“Climate change policies cannot be the frosting on the cake of development; they must be baked into the recipe of growth and social development.”
– Robert B. Zoellick, World Bank Group President
Climate change is today’s single most important challenge, yet most countries are still quite poorly equipped to deal with its undeniable and increasingly profound impacts. Climate change requires a good deal of foresight and medium to long term planning; this, understandably, does not come easily when political rewards are often reserved for those who deliver quick wins and bite-sized success stories.
As large parts of the world are leaving the worst of the financial crisis behind them, however, the mood has started shifting. More and more people are aware of the dangers of climate change, and those looking to address it are slowly but surely being given more political support, time and resources to do so. As the issue moves up on people’s priority lists, political parties, parliaments and parliamentarians should embrace the momentum and build on the work that has been done.
GLOBE Climate Legislation StudyThe GLOBE Climate Legislation Study seeks to provide an authoritative and comprehensive annual audit of climate change-related laws in the 66 country chapters.
The aims of the GLOBE Climate Legislation Studies are threefold. First, to support legislators advancing climate-related legislation by providing a detailed summary of existing legislation to identify best practice and help peer-to-peer learning. Second, to document the broad progress on climate change legislation at the domestic level in both industrialised and developing countries to provide positive momentum to the international negotiations. And third, to highlight the fundamental role of legislators in any effective strategy to tackle climate change.
To read the GLOBE study, please click here.
Acting on climate change poses many complex challenges for legislators. Firstly, climate change is inexorably linked to many other issues and development goals. Agriculture, fishery and food production, energy access and production, health, disaster risk management and water security are only some of the issues on which climate change will have a profound and lasting impact. Climate change legislation therefore needs to be part of a wider policy framework that promotes equitable, sustainable and inclusive development.
A second challenge is that climate change legislation must be shaped in the face of considerable uncertainty. Scientific progress in recent years has greatly improved our understanding of climate change and its likely impacts, but a good deal of projections continues to be less reliable and exact than policy-makers would like. As science progresses further, projections will become more accurate; however, it is important that the legal framework accommodates a degree of uncertainty and is able to adapt to changing conditions and scenarios.
Thirdly, for all the media and policy attention it receives, few people – including policy-makers - grasp the science behind climate change or understand the processes at work. While parliamentarians do not need to be experts, it is difficult to engage with a subject that is so complex and that, for a number of reasons, continues to be contested by a small but vocal part of the public.
BLOG: Climate Change: How Parliamentarians Can Turn Down the Heat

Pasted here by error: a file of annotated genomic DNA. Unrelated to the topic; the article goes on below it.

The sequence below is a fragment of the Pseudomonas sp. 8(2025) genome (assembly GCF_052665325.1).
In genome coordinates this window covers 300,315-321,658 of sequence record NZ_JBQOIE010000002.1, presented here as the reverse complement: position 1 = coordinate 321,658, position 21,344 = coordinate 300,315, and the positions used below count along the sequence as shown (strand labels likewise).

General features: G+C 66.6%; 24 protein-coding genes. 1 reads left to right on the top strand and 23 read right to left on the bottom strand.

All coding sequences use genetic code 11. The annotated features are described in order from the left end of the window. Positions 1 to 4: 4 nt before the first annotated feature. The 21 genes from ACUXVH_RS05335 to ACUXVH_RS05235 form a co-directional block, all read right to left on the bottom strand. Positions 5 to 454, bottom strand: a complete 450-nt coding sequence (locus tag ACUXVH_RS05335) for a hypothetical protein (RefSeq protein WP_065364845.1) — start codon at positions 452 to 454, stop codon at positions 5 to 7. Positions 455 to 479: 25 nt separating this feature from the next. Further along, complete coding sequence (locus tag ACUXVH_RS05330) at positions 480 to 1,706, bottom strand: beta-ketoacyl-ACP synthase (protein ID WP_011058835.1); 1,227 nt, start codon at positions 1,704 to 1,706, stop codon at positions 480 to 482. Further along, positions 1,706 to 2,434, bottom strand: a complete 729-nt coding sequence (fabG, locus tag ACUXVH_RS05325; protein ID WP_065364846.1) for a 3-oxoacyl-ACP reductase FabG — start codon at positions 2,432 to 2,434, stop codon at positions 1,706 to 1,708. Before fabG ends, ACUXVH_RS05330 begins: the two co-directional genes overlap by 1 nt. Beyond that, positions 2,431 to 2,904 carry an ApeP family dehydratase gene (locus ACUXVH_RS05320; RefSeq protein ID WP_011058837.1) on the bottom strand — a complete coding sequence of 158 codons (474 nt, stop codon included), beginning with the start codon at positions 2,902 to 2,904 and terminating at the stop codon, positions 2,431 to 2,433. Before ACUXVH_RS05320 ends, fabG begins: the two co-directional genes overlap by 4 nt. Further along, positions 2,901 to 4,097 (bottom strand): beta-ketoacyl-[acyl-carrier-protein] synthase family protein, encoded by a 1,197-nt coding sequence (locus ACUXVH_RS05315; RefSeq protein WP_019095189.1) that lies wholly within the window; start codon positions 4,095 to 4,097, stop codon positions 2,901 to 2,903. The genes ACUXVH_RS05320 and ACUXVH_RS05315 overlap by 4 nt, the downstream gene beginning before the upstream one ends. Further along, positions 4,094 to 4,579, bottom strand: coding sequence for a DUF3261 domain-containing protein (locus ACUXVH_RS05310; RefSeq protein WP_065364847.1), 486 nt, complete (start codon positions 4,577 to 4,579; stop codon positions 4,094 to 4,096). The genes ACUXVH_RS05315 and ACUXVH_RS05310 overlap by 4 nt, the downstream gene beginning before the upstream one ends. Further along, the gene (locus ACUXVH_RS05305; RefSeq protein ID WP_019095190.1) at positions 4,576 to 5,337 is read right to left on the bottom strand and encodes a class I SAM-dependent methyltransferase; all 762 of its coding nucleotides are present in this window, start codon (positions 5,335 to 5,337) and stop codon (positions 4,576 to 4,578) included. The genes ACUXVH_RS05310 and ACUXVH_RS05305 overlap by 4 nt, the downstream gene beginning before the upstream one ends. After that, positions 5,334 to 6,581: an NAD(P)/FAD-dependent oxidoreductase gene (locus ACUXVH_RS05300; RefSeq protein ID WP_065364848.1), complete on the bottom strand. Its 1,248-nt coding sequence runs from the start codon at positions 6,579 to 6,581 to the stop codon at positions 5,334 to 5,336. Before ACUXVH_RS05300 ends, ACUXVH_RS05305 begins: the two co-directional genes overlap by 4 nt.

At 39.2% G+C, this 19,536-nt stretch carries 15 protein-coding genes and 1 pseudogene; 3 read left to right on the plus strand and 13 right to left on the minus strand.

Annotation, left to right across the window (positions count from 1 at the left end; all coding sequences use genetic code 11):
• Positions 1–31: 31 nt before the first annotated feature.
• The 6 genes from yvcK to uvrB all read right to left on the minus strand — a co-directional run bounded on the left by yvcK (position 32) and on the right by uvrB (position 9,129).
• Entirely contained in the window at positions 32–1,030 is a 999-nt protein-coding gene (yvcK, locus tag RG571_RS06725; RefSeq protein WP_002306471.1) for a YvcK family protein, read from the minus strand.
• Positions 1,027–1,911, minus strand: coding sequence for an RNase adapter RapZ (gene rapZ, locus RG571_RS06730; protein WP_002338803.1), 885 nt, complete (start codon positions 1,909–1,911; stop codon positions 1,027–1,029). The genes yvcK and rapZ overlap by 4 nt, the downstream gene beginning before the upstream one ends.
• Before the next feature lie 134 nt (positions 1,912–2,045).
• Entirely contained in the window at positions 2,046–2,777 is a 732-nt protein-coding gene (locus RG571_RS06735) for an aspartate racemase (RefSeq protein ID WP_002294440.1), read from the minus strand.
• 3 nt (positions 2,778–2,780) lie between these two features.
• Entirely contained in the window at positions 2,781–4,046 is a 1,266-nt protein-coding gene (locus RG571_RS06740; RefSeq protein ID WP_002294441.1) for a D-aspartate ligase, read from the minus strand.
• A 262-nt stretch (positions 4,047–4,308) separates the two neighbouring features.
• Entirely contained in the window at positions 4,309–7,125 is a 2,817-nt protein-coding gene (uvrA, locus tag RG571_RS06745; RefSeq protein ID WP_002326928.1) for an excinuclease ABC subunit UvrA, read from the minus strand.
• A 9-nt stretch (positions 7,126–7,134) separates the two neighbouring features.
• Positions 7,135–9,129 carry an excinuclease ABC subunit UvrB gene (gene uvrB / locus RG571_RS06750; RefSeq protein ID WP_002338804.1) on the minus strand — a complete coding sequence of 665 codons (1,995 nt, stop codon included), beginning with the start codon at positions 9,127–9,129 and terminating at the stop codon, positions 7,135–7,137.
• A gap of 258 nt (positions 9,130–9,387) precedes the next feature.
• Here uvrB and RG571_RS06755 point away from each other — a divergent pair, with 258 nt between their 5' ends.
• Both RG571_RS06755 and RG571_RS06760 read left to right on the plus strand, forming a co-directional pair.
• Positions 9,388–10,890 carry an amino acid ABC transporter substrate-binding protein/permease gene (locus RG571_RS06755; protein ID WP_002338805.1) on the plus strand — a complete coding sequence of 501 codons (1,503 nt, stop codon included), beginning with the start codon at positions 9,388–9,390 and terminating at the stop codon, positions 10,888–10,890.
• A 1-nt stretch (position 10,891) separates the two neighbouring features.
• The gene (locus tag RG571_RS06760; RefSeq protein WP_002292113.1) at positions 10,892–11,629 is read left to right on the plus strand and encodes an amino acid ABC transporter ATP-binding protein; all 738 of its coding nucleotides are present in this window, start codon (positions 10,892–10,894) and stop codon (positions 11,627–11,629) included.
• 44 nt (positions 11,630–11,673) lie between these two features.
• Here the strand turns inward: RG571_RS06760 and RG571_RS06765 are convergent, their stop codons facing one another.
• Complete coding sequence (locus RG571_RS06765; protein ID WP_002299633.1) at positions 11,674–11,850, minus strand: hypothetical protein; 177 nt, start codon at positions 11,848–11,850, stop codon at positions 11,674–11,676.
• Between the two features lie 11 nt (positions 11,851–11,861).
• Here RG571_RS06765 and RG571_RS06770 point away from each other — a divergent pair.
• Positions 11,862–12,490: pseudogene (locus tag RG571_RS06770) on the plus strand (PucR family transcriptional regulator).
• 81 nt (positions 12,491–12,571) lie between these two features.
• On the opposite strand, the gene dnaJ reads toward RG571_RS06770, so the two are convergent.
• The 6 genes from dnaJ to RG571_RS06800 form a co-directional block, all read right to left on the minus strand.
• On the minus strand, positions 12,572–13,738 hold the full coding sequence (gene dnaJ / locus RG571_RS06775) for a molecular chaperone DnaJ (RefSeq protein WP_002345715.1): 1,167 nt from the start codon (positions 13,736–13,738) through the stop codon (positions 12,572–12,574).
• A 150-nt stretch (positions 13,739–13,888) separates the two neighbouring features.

Scientists, with near total unanimity, project that we are moving towards a 4°C temperature rise by the end of the century, the effects of which will impact us all. Some nations or regions will be affected more profoundly or more quickly than others, but considerable consequences will be an inescapable reality in all corners of the globe.
The recent “Turn Down The Heat: Why a 4°C Warmer World Must be Avoided” report by the World Bank illustrates what a 4°C warmer world would look like, and pits that picture against one of a 1,5°C to 2°C rise – a scenario that is still well within our reach, if we act now and commit to strong and sustained policy action.
Legislators at the national level can act by shaping policy frameworks that allow for adaptation and mitigation, and that encourage considerable curbing of carbon emissions. Parliamentarians in high-risk countries that are already facing the effects of climate change, perhaps unsurprisingly, tend to be more prone to taking action. Small Island States, South-Asia and Oceania, for example, have experienced extreme weather events of such a devastating nature that skepticism towards climate change is increasingly less fashionable in these parts (Australia, unfortunately, is bucking this trend with increasing and quite inexplicable fortitude).To read the full blog post, please click here.
Despite these notable challenges, parliamentarians are well-positioned to take action on climate change and to deliver much-needed, lasting results. For concrete parliamentary action points, please visit the relevant sections on legislation, representation and oversight on climate change.
Joining forces: cross-party action on climate change
Finally, parliamentarians can facilitate parliamentary action on climate change by joining forces with their peers through cross-party groups and networks. Such groups can build considerable political clout, giving them a much stronger bargaining position when pushing for proposals or calling on ministers and government officials. Cross-party work also tends to be more sustainable: initiatives or projects launched by cross-party groups are less likely to be reversed following elections or a change in leadership, as they are underpinned by broad-based political support.
For an example of cross-party work, visit the Parliamentary Action on Renewable Energy (PARE) pages.